To answer these questions, the 61-year-old son of a village school teacher promises to meet but reneges repeatedly, pleading a hectic schedule.
Those who knew him well, in different capacities, paint the picture of a man with great ideas, but who has been let down, sometimes by the people he employed, or sometimes by as simple a fact as not having a tight enough rein on finances.
Visionary is a term that crops up often if you are discussing Gopinath.
And it is a tag not unwarranted - after all, how many silkworm farmers even harbour dreams of becoming aviation entrepreneurs?
HL Rikhye, who joined as CEO of Deccan 360, recalls his first meeting with the ever-smiling, bespectacled businessman in 2009.
"He explained his vision, that the company would be the FedEx of India and that it would connect over 600 cities veritably overnight. I was quite impressed and agreed to come on board, even though I had never considered shifting from Delhi."
Like with Air Deccan, Gopinath had big plans for his express logistics venture, the seeds of which were sown when he realised it was easier to fly in an aircraft engine from Singapore than transfer it within the country.
"My vision is to make Deccan 360 ubiquitous. It must be present across the length and breadth of the country. If someone wants to set up a factory in a remote corner of Tamil Nadu, he should be able to do it because of Deccan 360," he had said in an interview.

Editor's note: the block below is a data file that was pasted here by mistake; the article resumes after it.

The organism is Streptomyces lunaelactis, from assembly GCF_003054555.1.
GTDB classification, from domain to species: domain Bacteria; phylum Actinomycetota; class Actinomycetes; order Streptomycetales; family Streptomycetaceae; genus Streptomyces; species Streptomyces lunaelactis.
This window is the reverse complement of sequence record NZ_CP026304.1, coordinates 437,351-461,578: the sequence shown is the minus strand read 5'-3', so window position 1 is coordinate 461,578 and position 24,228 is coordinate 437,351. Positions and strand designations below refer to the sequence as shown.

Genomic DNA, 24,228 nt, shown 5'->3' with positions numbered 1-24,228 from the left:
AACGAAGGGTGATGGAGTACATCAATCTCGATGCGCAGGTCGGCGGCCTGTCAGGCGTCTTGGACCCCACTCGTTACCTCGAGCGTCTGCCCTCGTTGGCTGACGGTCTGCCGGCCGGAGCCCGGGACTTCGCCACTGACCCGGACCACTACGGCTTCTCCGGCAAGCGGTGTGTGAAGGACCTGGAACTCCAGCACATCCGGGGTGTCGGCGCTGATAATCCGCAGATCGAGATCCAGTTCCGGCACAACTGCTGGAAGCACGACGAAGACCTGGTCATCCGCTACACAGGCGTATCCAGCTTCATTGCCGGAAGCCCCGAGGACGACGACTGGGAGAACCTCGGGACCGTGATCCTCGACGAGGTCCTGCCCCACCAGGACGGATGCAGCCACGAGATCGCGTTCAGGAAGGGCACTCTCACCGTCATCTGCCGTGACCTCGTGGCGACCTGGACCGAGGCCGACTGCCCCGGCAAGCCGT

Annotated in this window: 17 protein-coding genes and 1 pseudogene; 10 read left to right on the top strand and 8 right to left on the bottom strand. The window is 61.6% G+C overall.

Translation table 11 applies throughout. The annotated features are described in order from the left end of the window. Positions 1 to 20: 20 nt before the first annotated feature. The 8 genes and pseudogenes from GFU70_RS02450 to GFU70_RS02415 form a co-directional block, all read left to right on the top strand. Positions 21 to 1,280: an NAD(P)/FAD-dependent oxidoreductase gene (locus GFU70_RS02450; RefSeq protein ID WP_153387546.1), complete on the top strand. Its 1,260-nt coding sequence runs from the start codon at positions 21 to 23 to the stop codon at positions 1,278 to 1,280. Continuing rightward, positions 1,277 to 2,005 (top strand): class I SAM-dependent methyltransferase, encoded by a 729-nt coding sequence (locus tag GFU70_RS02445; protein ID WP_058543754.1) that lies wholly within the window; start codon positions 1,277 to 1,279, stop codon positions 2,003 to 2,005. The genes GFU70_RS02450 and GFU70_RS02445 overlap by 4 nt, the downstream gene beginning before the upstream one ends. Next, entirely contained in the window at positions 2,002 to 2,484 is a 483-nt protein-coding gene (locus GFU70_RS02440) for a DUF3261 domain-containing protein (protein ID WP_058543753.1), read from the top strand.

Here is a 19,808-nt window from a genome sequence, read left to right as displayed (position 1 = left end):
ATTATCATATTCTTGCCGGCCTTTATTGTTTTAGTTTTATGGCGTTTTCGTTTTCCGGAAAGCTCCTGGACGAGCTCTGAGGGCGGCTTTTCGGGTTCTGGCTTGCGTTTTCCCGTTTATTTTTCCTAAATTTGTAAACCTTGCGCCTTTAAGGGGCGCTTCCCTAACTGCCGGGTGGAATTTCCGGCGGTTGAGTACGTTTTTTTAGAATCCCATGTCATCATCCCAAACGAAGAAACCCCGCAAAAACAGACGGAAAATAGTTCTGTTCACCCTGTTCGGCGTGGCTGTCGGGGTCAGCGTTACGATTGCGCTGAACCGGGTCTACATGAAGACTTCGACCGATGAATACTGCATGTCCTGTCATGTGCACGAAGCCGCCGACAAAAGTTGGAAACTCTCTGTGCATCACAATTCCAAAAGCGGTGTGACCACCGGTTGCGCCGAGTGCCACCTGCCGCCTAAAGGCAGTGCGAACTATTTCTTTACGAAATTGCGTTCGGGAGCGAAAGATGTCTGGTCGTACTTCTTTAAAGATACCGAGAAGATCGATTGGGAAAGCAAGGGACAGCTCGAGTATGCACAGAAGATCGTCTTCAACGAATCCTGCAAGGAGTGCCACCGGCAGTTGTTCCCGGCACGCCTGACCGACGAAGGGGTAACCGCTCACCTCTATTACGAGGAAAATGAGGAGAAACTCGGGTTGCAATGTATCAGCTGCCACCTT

To another publication, he had said, "My goal is to connect 75 cities in India to each other on a 24-hour delivery schedule within the next year." For the man who made the aam aadmi fly with Rs 1 tickets, no dream was too big.
But the express cargo venture, which was to pioneer the hub-and-spoke model favoured by FedEx in India using Nagpur as the central hub, folded up within two years of its launch.
"He had great vision but he did not have the right people. He appointed as franchisees people without prior knowledge of the sector. Handling cargo is not like selling soap, but that's how others treated it," says P Shanmugam, CMD of Coimbatore-based Shaan's Cargo, which has been in the cargo business for over two decades, and a Deccan 360 franchisee for a year before pulling out.
Rikhye's experience was not dissimilar. "He had tremendous energy but he did not have the right people to execute his vision," he says.
While the plan for an express cargo and logistics company was good in theory, it clearly faltered in execution, due to a variety of reasons.
"The aircraft that the company had procured was not suitable for short-haul domestic flights. And in a logistics- environment, you must have exceptionally good pick-up and delivery, otherwise you will fail," says Rikhye, who set up his own aviation consultancy after quitting.
Nevertheless, Rikhye stayed on till 2011 and by deploying the three Airbus A310s on long-haul international flights, he was able to take revenue figures from Rs 1 crore a month to Rs 15 crore a month.